Now I can understand that chaos may well reign during these kinds of events and communications can break down. Yet there was an exercise carried out as recently as April 2005 entitled Exercise Atlantic Blue details of which are on the Home Office website. How many people took part in the exercise? What organisations did they represent?

Around 2500 people were involved in the planning and delivery of Exercise Atlantic Blue. These included representatives from the Home Office and other Government Departments, the Metropolitan Police Service and a wide variety of London agencies including emergency services, utilities and local government. [Home Office]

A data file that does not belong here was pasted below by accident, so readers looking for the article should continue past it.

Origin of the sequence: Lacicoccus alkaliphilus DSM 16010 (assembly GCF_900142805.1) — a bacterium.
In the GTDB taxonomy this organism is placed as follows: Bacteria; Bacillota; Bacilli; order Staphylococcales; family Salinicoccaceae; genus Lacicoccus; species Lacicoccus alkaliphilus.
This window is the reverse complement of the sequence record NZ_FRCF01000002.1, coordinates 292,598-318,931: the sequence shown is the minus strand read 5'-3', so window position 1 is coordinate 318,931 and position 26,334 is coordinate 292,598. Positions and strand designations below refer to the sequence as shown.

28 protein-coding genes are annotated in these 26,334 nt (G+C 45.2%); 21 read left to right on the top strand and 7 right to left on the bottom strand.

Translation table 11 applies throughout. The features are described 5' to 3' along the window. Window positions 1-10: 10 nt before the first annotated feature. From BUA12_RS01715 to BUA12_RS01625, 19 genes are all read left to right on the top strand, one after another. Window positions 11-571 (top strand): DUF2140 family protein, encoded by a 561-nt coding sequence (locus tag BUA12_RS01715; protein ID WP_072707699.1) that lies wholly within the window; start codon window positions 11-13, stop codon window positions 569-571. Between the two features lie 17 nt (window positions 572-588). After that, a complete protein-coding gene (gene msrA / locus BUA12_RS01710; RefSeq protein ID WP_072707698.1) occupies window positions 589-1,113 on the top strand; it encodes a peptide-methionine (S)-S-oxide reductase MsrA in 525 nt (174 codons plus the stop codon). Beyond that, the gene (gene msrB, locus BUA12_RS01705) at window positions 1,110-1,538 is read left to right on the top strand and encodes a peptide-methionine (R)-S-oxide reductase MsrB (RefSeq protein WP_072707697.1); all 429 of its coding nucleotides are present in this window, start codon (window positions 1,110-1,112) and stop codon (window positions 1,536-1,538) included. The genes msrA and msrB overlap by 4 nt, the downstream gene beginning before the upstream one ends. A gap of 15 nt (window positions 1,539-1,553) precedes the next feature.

Anti-terror drill revealed soft targets in London

Mark Townsend and Gaby Hinsliff
Sunday July 10, 2005
The Observer

A massive anti-terror exercise carried out last April to find out how safe London's transport systems were from attack raised concern over the vulnerability of passengers, The Observer can reveal. [Observer]

For anyone who wonders why I continually bang on about what times the trains left Kings Cross that morning let me just say: given all of the above why wouldn't I? And why can I not find the answer?